Advertisement
YOU ARE HERE: LAT HomeCollections

Teemu Selanne scores twice in the Ducks' 3-2 win

Anaheim jumps to a 3-0 lead against Edmonton and holds on for the victory in the final minutes.

January 16, 2011|By Robyn Norwood
  • Ducks right wing Teemu Selanne controls the puck ahead of Oilers center Sam Gagner in the second period Sunday evening.
Ducks right wing Teemu Selanne controls the puck ahead of Oilers center… (Christine Cotter / Associated…)

Coach Randy Carlyle called the Ducks' 3-2 victory over the Edmonton Oilers at the Honda Center on Sunday a win that took "blood, sweat and gumption."

He didn't call it pretty.

"As long as we win, that's the bottom line," Carlyle said. "We're not going to keep the tape."

Ducks goaltender Curtis McElhinney gave the blood, slicing his neck on a skate blade in the second period only to return to the ice a few minutes later with a couple of stitches.

The sweat came sporadically, but Teemu Selanne contributed his share with his 13th and 14th goals of the season — his first goal was the 1,300th point of his career, making him the 32nd player in NHL history to reach that mark.

"It's a big number, obviously," Selanne said. "It's what happens when you play a long time and play with great players and enjoy the game."

The gumption? That was required later, after the Ducks gave up goals to Magnus Paajarvi and Sam Gagner 26 seconds apart late in the second period, turning the 3-0 lead they built on Selanne's goals and another by Luca Sbisa into a one-goal advantage.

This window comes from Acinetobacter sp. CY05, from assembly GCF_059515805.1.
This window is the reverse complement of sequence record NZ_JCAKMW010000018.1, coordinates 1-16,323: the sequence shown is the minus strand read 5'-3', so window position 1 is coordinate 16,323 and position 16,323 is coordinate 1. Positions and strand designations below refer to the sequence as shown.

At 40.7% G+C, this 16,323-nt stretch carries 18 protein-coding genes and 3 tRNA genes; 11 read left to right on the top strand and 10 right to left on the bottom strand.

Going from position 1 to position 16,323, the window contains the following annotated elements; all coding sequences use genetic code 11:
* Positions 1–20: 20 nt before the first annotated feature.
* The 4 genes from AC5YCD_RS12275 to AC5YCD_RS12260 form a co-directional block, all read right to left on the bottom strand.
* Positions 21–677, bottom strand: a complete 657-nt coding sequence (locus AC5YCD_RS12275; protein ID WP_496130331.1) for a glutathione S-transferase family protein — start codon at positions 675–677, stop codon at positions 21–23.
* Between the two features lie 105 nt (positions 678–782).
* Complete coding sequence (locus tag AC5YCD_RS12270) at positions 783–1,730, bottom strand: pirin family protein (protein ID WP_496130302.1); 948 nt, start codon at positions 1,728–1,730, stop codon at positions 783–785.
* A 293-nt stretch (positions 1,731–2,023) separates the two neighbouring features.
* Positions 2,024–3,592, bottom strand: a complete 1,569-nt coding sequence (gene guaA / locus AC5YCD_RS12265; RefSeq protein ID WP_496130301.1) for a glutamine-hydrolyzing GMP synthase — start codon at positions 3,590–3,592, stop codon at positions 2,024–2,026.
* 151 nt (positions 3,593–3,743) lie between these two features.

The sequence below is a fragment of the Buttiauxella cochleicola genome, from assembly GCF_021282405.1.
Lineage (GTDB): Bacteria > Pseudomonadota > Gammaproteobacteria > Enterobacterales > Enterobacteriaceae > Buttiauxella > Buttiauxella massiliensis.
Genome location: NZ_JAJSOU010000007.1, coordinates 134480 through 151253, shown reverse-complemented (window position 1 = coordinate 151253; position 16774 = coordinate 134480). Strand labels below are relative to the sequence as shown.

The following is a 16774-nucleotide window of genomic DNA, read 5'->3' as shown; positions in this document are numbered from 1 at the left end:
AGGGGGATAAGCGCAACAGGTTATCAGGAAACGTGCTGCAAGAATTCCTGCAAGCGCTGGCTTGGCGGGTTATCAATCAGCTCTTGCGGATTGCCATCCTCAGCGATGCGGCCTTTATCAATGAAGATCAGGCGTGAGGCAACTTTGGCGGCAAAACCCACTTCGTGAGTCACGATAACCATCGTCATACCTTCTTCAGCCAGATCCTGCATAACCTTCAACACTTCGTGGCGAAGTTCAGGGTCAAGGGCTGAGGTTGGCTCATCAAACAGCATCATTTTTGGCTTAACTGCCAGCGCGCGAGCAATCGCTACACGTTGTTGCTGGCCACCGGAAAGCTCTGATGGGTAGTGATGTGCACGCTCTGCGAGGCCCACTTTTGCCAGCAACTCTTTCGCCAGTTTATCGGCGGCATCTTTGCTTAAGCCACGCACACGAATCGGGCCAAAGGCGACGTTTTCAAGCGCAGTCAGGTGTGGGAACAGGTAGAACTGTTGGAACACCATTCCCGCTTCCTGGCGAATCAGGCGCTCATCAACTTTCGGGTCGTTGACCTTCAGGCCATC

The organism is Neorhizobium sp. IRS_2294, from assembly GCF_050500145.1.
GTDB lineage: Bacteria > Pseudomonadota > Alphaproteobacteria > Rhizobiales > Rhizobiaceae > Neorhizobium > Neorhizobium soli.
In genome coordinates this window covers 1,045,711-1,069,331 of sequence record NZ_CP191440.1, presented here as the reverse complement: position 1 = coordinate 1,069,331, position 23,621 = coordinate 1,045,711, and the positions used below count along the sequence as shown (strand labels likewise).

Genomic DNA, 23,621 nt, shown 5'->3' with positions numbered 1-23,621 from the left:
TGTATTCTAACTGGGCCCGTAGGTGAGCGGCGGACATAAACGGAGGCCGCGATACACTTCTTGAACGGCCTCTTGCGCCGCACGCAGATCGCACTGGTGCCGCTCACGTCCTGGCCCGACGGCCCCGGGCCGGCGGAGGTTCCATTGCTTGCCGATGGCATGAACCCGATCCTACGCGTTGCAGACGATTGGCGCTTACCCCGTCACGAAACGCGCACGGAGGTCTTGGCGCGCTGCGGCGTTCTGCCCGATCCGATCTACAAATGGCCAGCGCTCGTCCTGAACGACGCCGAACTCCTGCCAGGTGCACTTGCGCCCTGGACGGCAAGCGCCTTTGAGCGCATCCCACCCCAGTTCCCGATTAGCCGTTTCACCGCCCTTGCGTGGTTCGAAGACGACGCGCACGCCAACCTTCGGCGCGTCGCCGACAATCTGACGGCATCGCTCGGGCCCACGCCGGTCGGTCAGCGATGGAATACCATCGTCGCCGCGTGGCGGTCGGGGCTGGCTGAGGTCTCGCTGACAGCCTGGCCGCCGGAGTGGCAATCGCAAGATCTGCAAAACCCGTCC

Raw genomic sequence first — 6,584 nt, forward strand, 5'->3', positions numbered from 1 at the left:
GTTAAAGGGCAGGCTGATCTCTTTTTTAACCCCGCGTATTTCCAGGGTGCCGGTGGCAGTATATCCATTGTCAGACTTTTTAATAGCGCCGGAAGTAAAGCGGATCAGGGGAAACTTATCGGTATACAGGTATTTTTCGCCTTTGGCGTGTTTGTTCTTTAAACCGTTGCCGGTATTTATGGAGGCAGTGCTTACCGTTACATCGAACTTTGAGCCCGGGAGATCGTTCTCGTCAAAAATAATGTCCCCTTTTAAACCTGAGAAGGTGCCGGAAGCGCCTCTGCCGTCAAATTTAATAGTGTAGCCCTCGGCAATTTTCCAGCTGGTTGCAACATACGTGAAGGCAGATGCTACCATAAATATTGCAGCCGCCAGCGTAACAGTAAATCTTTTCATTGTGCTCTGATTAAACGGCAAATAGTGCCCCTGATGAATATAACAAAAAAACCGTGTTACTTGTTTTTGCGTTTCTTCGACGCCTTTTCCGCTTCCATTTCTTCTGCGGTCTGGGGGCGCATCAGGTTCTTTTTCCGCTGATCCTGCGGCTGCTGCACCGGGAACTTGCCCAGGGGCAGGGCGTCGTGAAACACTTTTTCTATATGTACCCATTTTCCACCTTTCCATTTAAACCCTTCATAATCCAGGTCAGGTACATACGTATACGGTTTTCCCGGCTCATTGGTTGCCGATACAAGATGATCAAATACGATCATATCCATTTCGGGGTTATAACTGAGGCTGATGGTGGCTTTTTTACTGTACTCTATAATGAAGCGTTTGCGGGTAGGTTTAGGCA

The hairiest part came down the stretch, when the Ducks had to protect the one-goal lead in the final minutes and found themselves at a six-on-three disadvantage after Edmonton pulled its goalie for an extra attacker with two Ducks in the penalty box.

Then Saku Koivu broke his stick and went to the bench for another, making it six on two for a few moments.

"You're like an armless swordsman," Carlyle said. "What was it, Monty Python? 'Just a flesh wound.' "

But a flurry of blocked shots by such players as Andreas Lilja, Cam Fowler, Andy Sutton and Toni Lydman — 22 overall and eight in the third period — helped the Ducks survive the Oilers' final power-play efforts. Lydman finally cleared the puck before time expired to secure the victory.

"This is a typical example of when you stop playing — especially at the end of the second period when we were up, 3-0," Selanne said. "We thought this was going to be easy, but there are no easy games in this league. If you can't play 60 minutes of solid hockey, you are going to be having some problems.

"Without [McElhinney], this would have been ugly. We'll take the two points, but we're not very happy with how we got them."

McElhinney, the backup to Jonas Hiller, got the start after relieving Hiller in the Ducks' 6-2 loss at Phoenix on Saturday. McElhinney's neck was cut when he went to cover a puck and "just kind of fell on the heel of somebody's skate," he said, adding that he knew the injury was not serious.

Carlyle shrugged it off.

"It wasn't all that gory. We've seen worse," he said.

Carlyle hopes he won't see worse performances ahead with the Ducks on the road for eight of their next nine games.

"We can't play like we did tonight and win on the road. It's as simple as that," Carlyle said.

Etc.

Ducks captain Ryan Getzlaf, who is recovering from sinus fractures and is expected to be out until after the All-Star break, is scheduled to see a doctor this week to determine when he can resume skating. … Oilers defenseman Ryan Whitney, out since Dec. 28 because of an ankle injury, probably will need surgery and is likely to be out for an extended period. … The Ducks honored TV analyst Brian Hayward on the ice before the game for his 1,000th Ducks regular-season broadcast.

sports@latimes.com

Advertisement
Los Angeles Times Articles
|
|
|